Back to intelligent design for a bit. In my article "Intelligent Design, Unknown Intelligence, and a Ouija Board" I critiqued several of Joseph H. Axell's claims culminating in his assertion that you cannot invoke intelligence as an explanation unless you have an account of the intelligence. Axell posted a long response on July 10. Other commitments have kept me from responding until now.
The first topic up for discussion was the claim that ID is illegitimate because you might occasionally attribute design falsely to something that wasn't designed. As far as red herrings go, this one is as smelly as they come. Let's say that you have an alarm system in your house. Over the course of a year it goes off three times. Two times it was a false alarm (literally!), but the third time there was an actual intruder. Based on that experience would you rather have the alarm or would you choose to remove it? Of course you'd keep it. Perhaps you might look for a better, more effective alarm, but you wouldn't choose to have no alarm at all.
ID is like an alarm on the house. It gets set off by things like cosmic fine-tuning and DNA. Are these in fact cases of design? Is there in fact an intruder in the house? Perhaps that remains to be seen. But even if there were two false alarms earlier this year, are you really going to go back to bed without checking downstairs?
Next, Axell turns to Shostak, representative of the SETI program, who attempts to distance SETI from ID. According to Axell, Shostak claims that SETI is not looking for intelligence: "rather, they are looking for what Shostak terms "artificiality"."
Really? Then why don't they call their program the Search for Extra-Terrestrial Artificiality? (chuckle) Of course the term "artificiality" is, in this context, merely code for "intelligence". The term "artificial" comes from "artifice" meaning made by humans. In other words, non-natural, a product of intelligence. Sadly, Shostak's claim that SETI isn't set up to detect intelligence is a pathetic and disingenuous attempt at obfuscation.
Axell next claims that "leading ID concepts of "explanatory filter" and "irreducible complexity" are of negligible scientific worth". I think this is false. But it is also completely irrelevant (as I already pointed out) to the question of whether intelligence is, in principle, a legitimate type of causal explanation for natural systems, processes and events.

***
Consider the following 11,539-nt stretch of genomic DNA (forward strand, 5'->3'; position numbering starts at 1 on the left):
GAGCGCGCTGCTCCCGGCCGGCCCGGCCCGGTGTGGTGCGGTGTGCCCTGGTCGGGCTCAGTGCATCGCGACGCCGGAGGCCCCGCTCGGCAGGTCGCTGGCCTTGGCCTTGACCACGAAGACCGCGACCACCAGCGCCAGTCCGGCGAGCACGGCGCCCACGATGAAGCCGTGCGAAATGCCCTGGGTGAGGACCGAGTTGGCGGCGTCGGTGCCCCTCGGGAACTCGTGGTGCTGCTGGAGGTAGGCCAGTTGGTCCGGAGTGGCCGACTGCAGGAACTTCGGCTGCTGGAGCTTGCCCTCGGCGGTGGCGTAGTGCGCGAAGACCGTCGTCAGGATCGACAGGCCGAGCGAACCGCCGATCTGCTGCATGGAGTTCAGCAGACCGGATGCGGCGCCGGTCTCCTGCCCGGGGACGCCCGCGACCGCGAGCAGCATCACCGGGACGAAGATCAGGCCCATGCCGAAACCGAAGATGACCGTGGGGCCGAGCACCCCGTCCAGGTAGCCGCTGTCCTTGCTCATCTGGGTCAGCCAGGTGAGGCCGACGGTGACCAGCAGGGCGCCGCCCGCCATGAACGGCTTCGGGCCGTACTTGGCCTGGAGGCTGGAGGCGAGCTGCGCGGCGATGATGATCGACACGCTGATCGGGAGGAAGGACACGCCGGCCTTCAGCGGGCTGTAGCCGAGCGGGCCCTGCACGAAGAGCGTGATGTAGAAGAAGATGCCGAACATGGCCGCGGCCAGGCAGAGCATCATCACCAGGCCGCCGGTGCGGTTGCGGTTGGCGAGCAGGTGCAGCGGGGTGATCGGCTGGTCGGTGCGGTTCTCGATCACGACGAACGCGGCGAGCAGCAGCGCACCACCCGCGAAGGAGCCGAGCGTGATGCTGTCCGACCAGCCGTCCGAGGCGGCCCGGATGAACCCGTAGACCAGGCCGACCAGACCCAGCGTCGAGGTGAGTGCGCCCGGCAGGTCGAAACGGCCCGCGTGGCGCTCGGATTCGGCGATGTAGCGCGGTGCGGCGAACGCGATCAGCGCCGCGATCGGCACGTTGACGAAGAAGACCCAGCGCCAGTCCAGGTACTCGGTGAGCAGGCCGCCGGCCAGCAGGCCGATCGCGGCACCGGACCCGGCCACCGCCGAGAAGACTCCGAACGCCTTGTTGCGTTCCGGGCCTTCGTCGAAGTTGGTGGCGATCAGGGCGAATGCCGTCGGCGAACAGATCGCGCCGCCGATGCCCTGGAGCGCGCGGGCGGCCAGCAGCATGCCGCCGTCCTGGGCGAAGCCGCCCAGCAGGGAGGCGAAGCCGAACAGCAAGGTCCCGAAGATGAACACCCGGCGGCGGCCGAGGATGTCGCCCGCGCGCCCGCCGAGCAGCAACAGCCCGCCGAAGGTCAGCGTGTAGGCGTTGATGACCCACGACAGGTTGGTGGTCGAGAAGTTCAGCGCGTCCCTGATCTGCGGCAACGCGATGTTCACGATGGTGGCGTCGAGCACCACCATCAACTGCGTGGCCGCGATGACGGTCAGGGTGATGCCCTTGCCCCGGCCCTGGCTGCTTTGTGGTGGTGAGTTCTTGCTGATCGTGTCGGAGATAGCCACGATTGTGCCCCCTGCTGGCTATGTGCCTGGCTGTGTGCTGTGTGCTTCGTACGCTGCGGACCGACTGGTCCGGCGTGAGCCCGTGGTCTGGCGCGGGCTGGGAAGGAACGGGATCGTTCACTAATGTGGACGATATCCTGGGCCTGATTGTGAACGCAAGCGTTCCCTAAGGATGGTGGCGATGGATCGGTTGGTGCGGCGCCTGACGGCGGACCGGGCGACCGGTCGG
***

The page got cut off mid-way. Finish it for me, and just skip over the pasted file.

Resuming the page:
Next, after some grumbling about Steve Meyer Axell returns to the big issue:
"Do the ID proponents need to provide a detailed account of the properties of the putative intelligence and its engagement with the natural world? Of course they do: otherwise their conjecture simply amounts to "an unidentified X with intelligence but of unknown other properties and unknown abilities did it at unknown time and in an unknown manner". How very scientific!"
But wait. I demonstrated that Axell's claim that an account of the nature of an intelligence was required before the presence of an intelligence could be inferred was false with my delightful Ouija board thought experiment. If Axell's claim is to be believed then he could not believe the paranormal occurrences in the room where the Ouija board was being used were being produced by intelligence. But surely that is absurd.
Let's consider Axell's response:
"I confess to being at a loss in trying to understand what the Ouija board scenario is supposed to demonstrate (though I am gratified by your acknowledgement of my intransigence in the face of the apparent supernatural). If your point is that the "Ouija" phenomena are actually due to some supernatural intelligence, then your little tale fails completely as a thought experiment, for it simply begs the question against the methodological naturalist."
Axell asserts that I "beg the question" against methodological naturalism. On the contrary, if anything this thought experiment would reveal methodological naturalism as being deeply flawed. Consider another analogy. Let's say I am a methodological a-pachydermist meaning that I believe no pachyderms exist and thus I seek to explain all phenomena in the wild with reference to the effects of animals other than pachyderms. You then argue as follows:
What if you were in the jungle and you suddenly came across an elephant standing in the river. You wouldn't be able to conclude that that elephant was there and that's absurd.
An objective observer would certainly think you had a point. So imagine if I then responded:
You're simply begging the question because I don't accept the existence of elephants or any other pachyderms.
No, that's not actually begging the question. Rather, it is demonstrating that the rejection of pachyderm explanations is an indefensible dogma. And likewise if you are constrained from inferring intelligence in the Ouija board case then you are likewise constrained by a dogma.
Of course there is another problem here. Axell categorically dismisses the intelligence in the Ouija board case because it is "supernatural". But he doesn't know that. Assuming that the "natural/supernatural" distinction which undergirds methodological naturalism is even meaningful (and that's a big if), it still might be the case that malevolent spiritual entities exist but conform to the natural. For example they might be a special form of energy on which consciousness supervenes which are subject to the laws of thermodynamics. So Axell's refusal to conclude intelligence in this case because he lacks an account is shown again to be a dogma.
Finally, let's get away from Ouija boards for a minute. Imagine that Axell is an astronaut and is sent by NASA to explore Mars. He lands on Mars and finds the wreckage of what appears to be a giant space ship. Axell would have to radio back to NASA: "There's something weird here. It looks like a giant space ship. But I cannot conclude that it was created by an intelligence because I lack an account of that intelligence."